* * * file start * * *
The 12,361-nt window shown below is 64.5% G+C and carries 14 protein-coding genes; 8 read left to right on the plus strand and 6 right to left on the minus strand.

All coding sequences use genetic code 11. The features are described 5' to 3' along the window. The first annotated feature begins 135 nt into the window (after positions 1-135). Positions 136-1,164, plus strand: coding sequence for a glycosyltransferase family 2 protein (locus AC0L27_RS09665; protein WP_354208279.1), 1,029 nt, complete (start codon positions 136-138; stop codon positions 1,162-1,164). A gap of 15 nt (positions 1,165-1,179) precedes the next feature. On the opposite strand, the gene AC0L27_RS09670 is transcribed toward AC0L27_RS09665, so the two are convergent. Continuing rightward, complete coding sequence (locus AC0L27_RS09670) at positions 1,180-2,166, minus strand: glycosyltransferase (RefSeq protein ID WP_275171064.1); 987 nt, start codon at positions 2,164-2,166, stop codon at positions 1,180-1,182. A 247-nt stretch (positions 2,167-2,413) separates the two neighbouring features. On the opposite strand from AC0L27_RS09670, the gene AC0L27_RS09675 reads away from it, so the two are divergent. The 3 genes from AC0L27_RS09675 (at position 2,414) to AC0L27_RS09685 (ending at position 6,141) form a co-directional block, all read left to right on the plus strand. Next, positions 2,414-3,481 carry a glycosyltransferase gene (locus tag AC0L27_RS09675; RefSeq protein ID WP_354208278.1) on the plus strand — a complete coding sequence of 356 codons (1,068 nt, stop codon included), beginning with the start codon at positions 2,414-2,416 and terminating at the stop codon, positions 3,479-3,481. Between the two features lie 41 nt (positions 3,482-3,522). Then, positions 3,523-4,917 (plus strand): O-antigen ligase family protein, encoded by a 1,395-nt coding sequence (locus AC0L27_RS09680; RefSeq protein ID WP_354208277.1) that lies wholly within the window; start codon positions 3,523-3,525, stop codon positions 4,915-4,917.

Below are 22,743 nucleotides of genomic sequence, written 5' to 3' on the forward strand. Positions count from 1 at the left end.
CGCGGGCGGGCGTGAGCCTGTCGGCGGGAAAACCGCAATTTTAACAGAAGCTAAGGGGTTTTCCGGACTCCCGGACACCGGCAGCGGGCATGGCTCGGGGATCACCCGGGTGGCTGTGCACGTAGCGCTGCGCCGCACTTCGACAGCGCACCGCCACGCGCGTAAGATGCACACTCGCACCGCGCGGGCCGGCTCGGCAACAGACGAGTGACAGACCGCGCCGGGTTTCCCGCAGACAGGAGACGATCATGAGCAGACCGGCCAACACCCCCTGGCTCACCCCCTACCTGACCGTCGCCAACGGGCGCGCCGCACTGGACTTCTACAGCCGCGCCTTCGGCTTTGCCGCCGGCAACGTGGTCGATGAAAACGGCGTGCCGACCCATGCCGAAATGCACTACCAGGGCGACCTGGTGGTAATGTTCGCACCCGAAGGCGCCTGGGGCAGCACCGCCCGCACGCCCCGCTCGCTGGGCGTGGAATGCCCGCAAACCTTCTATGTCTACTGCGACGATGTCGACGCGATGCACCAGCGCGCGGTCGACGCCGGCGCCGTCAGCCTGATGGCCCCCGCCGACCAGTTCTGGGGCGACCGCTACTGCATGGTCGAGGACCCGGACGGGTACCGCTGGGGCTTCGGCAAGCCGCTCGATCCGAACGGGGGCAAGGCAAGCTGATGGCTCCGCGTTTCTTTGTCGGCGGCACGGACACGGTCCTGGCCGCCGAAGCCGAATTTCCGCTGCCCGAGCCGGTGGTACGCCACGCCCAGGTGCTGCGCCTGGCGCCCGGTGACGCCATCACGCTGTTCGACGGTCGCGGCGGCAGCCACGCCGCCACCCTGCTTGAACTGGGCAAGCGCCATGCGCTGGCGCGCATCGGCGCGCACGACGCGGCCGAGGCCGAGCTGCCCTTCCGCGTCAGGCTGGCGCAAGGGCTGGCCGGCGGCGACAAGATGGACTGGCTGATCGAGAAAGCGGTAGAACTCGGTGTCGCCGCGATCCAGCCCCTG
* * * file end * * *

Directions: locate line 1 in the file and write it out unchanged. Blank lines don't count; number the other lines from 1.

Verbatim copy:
The 12,361-nt window shown below is 64.5% G+C and carries 14 protein-coding genes; 8 read left to right on the plus strand and 6 right to left on the minus strand.